Last updated on April 16, 2014 at 8:44 EDT
CodeRed Worm Infections July 19 2001
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CodeRed Worm Infections, July 19, 2001

June 22, 2010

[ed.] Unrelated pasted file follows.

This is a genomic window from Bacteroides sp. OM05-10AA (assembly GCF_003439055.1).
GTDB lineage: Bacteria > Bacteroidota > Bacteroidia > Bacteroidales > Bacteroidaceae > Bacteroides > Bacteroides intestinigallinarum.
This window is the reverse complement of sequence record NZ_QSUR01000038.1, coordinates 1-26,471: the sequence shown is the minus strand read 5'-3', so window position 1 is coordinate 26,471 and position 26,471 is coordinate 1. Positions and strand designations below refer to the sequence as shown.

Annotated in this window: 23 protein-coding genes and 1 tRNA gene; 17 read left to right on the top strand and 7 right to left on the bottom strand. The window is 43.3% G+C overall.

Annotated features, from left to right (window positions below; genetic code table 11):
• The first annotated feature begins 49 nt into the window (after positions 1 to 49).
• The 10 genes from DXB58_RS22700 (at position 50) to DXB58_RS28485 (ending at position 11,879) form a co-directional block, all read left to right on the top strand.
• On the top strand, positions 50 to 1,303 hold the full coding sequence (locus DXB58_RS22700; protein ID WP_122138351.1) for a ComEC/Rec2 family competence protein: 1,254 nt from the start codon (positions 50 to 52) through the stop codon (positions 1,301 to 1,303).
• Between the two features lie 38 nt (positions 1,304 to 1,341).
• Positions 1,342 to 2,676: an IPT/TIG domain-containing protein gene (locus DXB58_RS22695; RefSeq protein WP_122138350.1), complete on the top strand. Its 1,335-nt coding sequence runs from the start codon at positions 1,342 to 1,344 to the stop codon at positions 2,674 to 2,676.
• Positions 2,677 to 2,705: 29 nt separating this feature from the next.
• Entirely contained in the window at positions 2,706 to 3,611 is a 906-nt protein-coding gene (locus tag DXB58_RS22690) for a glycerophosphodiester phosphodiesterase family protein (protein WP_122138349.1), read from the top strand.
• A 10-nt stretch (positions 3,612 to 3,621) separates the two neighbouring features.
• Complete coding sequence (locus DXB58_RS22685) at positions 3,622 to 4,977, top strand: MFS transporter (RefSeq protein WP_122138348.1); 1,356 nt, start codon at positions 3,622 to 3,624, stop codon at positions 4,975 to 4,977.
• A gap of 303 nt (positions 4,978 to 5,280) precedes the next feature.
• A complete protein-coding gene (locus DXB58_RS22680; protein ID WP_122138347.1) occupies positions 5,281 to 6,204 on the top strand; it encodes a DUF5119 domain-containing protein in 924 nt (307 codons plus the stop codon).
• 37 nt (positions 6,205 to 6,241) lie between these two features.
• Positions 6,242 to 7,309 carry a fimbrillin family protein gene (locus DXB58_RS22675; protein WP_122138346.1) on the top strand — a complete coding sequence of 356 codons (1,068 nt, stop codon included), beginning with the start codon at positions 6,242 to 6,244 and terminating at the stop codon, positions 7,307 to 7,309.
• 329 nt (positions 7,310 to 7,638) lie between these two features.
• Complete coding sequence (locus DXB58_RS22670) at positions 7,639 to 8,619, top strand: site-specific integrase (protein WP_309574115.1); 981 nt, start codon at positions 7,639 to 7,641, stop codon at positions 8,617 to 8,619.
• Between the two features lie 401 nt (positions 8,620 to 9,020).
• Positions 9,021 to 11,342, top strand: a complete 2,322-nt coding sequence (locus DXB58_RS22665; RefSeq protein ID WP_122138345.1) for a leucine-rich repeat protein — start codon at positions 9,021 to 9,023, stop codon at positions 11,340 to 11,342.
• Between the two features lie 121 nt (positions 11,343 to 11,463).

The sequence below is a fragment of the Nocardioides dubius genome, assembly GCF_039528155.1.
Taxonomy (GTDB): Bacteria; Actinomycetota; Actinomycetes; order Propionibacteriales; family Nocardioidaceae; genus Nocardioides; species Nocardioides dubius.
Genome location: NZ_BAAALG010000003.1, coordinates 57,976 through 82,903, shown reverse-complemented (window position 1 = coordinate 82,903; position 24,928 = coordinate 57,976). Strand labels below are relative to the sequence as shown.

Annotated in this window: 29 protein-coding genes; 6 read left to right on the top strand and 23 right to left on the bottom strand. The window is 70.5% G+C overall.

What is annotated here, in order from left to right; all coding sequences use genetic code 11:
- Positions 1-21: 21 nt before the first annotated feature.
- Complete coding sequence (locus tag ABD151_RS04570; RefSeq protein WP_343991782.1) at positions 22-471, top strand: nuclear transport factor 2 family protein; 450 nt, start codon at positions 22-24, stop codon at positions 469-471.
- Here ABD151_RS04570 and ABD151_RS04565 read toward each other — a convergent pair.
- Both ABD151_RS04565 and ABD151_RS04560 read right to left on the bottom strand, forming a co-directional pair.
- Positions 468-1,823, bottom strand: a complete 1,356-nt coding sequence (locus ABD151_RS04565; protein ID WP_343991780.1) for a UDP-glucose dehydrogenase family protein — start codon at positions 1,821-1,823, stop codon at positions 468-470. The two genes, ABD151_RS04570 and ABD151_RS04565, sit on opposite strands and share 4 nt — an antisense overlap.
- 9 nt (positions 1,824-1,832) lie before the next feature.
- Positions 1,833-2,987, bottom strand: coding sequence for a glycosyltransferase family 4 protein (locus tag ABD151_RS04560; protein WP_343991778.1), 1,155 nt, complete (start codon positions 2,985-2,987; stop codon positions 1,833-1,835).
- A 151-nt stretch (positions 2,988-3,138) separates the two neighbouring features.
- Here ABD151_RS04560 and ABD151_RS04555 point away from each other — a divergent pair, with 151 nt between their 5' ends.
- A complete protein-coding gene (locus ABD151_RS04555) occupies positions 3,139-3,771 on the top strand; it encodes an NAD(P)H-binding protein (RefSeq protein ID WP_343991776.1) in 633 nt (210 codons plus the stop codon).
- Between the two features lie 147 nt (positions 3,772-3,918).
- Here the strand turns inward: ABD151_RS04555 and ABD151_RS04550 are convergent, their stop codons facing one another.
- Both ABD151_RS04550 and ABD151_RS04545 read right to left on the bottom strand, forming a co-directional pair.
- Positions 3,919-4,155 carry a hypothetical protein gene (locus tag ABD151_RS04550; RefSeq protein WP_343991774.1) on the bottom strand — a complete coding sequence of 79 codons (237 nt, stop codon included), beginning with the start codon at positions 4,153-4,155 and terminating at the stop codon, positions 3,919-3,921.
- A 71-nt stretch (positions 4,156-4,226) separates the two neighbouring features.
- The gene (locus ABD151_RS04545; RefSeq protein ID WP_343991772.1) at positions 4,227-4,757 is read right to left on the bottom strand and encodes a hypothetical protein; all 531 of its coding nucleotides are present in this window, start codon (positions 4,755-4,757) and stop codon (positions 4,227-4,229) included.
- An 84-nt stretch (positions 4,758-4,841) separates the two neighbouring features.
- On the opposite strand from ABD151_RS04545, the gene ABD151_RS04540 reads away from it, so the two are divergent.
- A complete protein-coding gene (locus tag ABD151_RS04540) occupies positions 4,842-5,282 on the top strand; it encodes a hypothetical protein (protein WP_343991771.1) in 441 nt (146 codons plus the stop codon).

CodeRed Worm Infections, July 19, 2001 Screen-capture of Walrus visualization showing the number of hosts infected by the CodeRed worm in the IPv4 prefix, broken down by announced BGP (Border Gateway Protocol, a routing protocol most commonly used between autonomous systems) prefix on July 19, 2001. CodeRed is the name of a worm -- a computer program purposefully written to replicate itself from machine to machine across a network, or a network of networks, like the Internet -- and variants, that spread with alarming rapidity. Beginning on the morning of July 19, 2001, Universal Time (UTC), a random seed variant infected over 359,000 machines in a 14-hour period. It was also programmed to launch a denial-of-service attack against the White House Web site. Follow-up studies by the Cooperative Association for Internet Data Analysis (CAIDA) show that home users and small businesses were among the most heavily infected as a class. For further details, see CAIDA Analysis of CodeRed spreadsheet. Worms are hostile programs by definition, and can commandeer the resources (even if only a small amount) of host machines and networks without permission. They typically spread by exploiting weaknesses or outright flaws in the design or implementation of complex software systems like Web servers. Because they are programs actually running on infected hosts, and often with elevated privileges, it only takes malicious intent to create a worm that causes irrevocable and significant damage to host machines. They also have the potential to serve as agents in a distributed denial-of-service (DDoS) attack. This graph was created using the Walrus graph visualization tool, designed for interactively visualizing large directed graphs in 3-Dimensional space. By employing a fisheye-like distortion, it provides a display that simultaneously shows local detail and the global context. The Walrus tool was developed with support from DARPA NGI N66001-98-2-8922 and DARPA NMS N66001-01-1-8909; from National Science Foundation grants ANI 99-96248 and NSF N66001-01-1-8909; and with the support of CAIDA members. CAIDA is based at the University of California's San Diego Supercomputer Center. To learn more about the Walrus tool, or to view additional Walrus-created graphs, visit the Cooperative Association for Internet Data Analysis (CAIDA) Web site at http://www.caida.org/tools/visualization/walrus/. Please Note: Before using this image, please read the detailed restrictions regarding any possible use, below under "Restrictions." (Date of Image: 2002) [One of two related images. See Next Image.]